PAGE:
Published Research - Department of Chemistry

 

Date of this Version

November 2000

Comments

Published in Science Vol. 290, no. 5496 (November 24, 2000), pp. 1549–1552; doi 10.1126/science.290.5496.1549. Copyright © 2000 by the American Association for the Advancement of Science. Used by permission. http://www.sciencemag.org/cgi/content/full/290/5496/1549

Abstract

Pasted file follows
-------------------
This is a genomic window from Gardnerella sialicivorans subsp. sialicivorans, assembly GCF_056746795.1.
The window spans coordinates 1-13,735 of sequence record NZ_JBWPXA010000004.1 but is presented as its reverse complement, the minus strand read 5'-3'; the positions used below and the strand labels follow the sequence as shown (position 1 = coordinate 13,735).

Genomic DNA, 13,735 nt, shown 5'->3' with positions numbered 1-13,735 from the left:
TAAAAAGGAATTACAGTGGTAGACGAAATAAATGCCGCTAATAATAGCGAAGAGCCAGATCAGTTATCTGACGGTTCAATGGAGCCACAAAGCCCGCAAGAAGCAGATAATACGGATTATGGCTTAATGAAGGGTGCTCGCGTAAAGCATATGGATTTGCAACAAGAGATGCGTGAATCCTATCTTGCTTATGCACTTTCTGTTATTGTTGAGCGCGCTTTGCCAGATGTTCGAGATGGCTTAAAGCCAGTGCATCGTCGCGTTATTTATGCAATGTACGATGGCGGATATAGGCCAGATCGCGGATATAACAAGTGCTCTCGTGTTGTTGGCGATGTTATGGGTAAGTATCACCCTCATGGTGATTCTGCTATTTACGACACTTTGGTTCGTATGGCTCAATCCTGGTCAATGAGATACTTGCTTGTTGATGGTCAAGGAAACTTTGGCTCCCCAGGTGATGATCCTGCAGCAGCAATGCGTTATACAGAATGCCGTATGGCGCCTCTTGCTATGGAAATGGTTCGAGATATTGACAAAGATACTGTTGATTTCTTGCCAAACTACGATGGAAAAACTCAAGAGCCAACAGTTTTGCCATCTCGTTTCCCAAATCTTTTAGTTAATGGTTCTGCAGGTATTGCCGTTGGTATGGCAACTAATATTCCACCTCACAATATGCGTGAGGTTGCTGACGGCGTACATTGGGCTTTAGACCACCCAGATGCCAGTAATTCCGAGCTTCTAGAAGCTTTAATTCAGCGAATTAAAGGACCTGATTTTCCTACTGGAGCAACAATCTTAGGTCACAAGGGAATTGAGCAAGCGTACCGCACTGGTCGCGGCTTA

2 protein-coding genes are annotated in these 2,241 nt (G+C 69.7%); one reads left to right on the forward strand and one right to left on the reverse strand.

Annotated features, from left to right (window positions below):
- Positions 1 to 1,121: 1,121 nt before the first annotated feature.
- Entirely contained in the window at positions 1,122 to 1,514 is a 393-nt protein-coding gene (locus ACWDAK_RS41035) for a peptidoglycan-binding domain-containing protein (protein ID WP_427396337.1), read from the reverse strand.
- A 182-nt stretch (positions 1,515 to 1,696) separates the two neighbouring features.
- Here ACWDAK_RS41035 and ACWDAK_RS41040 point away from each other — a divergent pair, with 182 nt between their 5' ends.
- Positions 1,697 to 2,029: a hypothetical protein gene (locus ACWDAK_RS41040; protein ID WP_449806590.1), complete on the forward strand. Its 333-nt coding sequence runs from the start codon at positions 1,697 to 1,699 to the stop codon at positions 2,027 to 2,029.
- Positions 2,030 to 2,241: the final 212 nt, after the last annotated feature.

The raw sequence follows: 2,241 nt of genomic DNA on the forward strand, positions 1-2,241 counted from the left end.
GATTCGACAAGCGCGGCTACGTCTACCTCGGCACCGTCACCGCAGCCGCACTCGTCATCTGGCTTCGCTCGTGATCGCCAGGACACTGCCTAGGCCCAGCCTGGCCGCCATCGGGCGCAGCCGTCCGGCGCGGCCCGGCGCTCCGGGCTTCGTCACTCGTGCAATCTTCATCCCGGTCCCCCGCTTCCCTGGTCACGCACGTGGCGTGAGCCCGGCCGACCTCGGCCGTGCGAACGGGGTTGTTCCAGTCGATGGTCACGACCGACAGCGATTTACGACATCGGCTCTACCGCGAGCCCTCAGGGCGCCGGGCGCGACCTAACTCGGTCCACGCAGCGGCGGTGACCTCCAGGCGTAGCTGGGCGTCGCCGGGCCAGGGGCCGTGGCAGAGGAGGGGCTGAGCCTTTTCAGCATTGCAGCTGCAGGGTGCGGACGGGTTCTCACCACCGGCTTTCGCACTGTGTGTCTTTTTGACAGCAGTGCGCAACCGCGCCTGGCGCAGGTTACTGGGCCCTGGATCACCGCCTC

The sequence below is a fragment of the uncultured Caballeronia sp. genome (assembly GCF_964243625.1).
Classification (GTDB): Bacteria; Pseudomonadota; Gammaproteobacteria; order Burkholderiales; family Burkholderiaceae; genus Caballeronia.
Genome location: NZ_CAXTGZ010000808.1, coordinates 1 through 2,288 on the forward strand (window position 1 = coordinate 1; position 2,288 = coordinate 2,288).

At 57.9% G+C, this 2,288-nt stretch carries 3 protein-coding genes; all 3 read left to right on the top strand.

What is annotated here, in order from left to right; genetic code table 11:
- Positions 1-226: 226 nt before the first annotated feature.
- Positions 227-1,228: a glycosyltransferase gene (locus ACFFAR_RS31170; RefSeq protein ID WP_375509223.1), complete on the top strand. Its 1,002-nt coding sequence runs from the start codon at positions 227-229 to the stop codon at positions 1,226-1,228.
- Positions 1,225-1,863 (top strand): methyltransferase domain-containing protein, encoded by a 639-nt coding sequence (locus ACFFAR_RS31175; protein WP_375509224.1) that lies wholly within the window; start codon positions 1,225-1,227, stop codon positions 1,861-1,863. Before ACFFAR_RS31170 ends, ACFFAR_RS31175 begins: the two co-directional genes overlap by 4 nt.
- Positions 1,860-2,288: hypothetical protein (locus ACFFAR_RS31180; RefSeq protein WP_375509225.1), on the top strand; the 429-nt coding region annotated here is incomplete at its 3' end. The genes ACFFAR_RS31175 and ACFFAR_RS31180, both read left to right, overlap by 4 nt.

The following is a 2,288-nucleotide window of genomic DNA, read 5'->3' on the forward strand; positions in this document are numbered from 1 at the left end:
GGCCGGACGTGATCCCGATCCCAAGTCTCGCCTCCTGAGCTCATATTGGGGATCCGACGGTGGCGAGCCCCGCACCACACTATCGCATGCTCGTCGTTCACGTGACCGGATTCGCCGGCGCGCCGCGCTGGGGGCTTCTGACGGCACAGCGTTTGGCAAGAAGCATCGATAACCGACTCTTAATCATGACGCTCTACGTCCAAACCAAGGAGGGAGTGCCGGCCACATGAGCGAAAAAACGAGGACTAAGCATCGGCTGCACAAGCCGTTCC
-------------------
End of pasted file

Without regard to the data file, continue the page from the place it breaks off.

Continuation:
Single-walled carbon nanotubes are ideal systems for investigating fundamental properties and applications of one-dimensional electronic systems. The interaction of magnetic impurities with electrons confined in one dimension has been studied by spatially resolving the local electronic density of states of small cobalt clusters on metallic single-walled nanotubes with a low-temperature scanning tunneling microscope. Spectroscopic measurements performed on and near these clusters exhibit a narrow peak near the Fermi level that has been identified as a Kondo resonance. Using the scanning tunneling microscope to fabricate ultra-small magnetic nanostructures consisting of small cobalt clusters on short nanotube pieces, spectroscopic studies of this quantum box structure exhibited features characteristic of the bulk Kondo resonance, but also new features due to finite size.

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